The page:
Get In the Ring is an international showcase of talented startup companies on three different valuation levels, ranging from less than $1 million to beyond $10 million. There is no monetary prize, but teams compete and gain immensely from the worldwide publicity that this opportunity entails. This experience connects some of the world’s best startup companies with potential high value investors, as well as gaining new connections and clients. Jonathan Ortmans, president of the Global Entrepreneurship Network opened the ceremony with his support for all the competing teams and how they have brought innovation to Medellín and beyond.
The figures were staggering: more than 5,000 companies applied, from more than 80 countries, through 130-plus events and more than 20,000 visitors prior to the final pitch alone. This scale is inspiring and illustrates the opportunity of such a platform, in particular with the grand champions of judges of incredible success.
Five intense rounds enable the judges to fire questions, namely how the startups plan to provide the returns investors demand. This kind of platform also allows the audience to be better informed through their responses to any criticisms or vulnerabilities highlighted in the judges’ critiques. Team, achievements, market and financials form the basis of the 30 second rounds, leading up to the freestyle stage before a champion is crowned.
LIK in no way claims to have invented the advertising industry, however, its simple yet efficient concept gives people free call credit while giving companies direct exposure to publicize to target markets. At the moment, the startup founder is asking for $1.5 million in return for a 20-percent equity with a planned exit strategy should investors have any hesitation. Currently, the confidence lies in the tested model that has proven to be of success due to geo location and specific targeting – which has already caught the support of large companies such as P&G and Coca Cola.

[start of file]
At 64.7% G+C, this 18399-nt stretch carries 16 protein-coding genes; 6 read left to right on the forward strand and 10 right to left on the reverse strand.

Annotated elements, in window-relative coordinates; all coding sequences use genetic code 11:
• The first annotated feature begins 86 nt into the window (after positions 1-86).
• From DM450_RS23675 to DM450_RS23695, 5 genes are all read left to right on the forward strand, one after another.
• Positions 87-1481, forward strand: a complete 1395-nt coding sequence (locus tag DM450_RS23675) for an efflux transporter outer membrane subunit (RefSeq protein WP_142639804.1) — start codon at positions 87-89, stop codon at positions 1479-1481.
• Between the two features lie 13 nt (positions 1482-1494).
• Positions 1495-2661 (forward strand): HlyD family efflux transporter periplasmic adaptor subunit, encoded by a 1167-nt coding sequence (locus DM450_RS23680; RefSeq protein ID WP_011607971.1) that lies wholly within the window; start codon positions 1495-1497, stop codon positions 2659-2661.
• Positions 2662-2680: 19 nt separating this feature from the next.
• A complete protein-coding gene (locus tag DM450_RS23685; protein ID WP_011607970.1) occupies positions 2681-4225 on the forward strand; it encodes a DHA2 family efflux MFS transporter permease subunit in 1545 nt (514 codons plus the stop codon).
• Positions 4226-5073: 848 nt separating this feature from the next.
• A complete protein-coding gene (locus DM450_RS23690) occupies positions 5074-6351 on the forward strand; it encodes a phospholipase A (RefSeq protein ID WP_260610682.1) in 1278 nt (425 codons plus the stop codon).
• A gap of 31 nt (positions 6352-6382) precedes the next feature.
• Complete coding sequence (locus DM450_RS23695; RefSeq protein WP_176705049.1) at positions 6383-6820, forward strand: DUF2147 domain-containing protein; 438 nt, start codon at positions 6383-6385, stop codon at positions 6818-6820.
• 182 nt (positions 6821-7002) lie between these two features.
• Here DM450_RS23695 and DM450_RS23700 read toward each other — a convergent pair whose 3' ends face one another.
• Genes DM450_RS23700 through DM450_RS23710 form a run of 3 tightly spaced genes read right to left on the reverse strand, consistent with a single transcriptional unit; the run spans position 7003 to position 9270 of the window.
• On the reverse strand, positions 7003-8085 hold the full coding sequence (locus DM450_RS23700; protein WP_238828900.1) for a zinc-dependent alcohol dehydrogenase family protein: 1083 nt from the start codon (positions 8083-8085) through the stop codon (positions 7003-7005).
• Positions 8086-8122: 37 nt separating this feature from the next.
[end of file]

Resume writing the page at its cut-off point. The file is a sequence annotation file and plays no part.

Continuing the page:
In contrast, SpeekEZ, another one of the competing startups in the final competition, was asking for a much higher sum of $5 million, was considered more innovative in the sense that it is a revolutionary concept of real-time human translation. For example, the founder criticized Google for its lack of accuracy in translating more complex and colloquial language.
Although both companies are clearly different in their aims, value and mission, there is no denying the fact that their founding teas are central to their passion and desire to be a success. In the freestyle round, when asked why they would be better than their opponent, it was the contrast of safety and practicality in keeping supply and demand balanced with ongoing innovation, versus LIK’s higher “sure bet” nature and exit strategy contingency.
In the end, Lik was victorious – a worthy victory given its innovative and clever stance on a simple concept, while still providing connectivity for the local community.
Dominic Keogh and Winnie Liu are University of Sheffield students, who reported from the Global Entrepreneurship Congress in Medellín, Colombia